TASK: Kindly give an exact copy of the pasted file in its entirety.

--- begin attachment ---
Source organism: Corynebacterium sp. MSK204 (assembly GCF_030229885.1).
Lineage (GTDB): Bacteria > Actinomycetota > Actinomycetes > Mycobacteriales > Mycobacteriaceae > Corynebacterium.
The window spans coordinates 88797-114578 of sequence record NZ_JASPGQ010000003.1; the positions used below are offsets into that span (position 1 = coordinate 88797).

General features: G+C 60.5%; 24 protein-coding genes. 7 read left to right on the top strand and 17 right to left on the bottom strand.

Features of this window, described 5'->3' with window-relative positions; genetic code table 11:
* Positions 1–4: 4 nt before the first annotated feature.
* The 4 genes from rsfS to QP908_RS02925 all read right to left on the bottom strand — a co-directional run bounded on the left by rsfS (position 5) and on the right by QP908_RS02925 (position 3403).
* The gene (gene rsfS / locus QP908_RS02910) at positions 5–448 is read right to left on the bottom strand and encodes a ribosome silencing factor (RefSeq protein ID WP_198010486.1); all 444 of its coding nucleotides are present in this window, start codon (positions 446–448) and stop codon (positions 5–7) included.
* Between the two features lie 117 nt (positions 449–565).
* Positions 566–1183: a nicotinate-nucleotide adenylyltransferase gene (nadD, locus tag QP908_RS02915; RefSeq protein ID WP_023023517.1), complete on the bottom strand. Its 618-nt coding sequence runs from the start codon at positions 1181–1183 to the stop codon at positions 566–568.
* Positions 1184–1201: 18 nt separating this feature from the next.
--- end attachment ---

Source organism: Corynebacterium sp. MSK204 (assembly GCF_030229885.1).
Lineage (GTDB): Bacteria > Actinomycetota > Actinomycetes > Mycobacteriales > Mycobacteriaceae > Corynebacterium.
The window spans coordinates 88797-114578 of sequence record NZ_JASPGQ010000003.1; the positions used below are offsets into that span (position 1 = coordinate 88797).

General features: G+C 60.5%; 24 protein-coding genes. 7 read left to right on the top strand and 17 right to left on the bottom strand.

Features of this window, described 5'->3' with window-relative positions; genetic code table 11:
* Positions 1–4: 4 nt before the first annotated feature.
* The 4 genes from rsfS to QP908_RS02925 all read right to left on the bottom strand — a co-directional run bounded on the left by rsfS (position 5) and on the right by QP908_RS02925 (position 3403).
* The gene (gene rsfS / locus QP908_RS02910) at positions 5–448 is read right to left on the bottom strand and encodes a ribosome silencing factor (RefSeq protein ID WP_198010486.1); all 444 of its coding nucleotides are present in this window, start codon (positions 446–448) and stop codon (positions 5–7) included.
* Between the two features lie 117 nt (positions 449–565).
* Positions 566–1183: a nicotinate-nucleotide adenylyltransferase gene (nadD, locus tag QP908_RS02915; RefSeq protein ID WP_023023517.1), complete on the bottom strand. Its 618-nt coding sequence runs from the start codon at positions 1181–1183 to the stop codon at positions 566–568.
* Positions 1184–1201: 18 nt separating this feature from the next.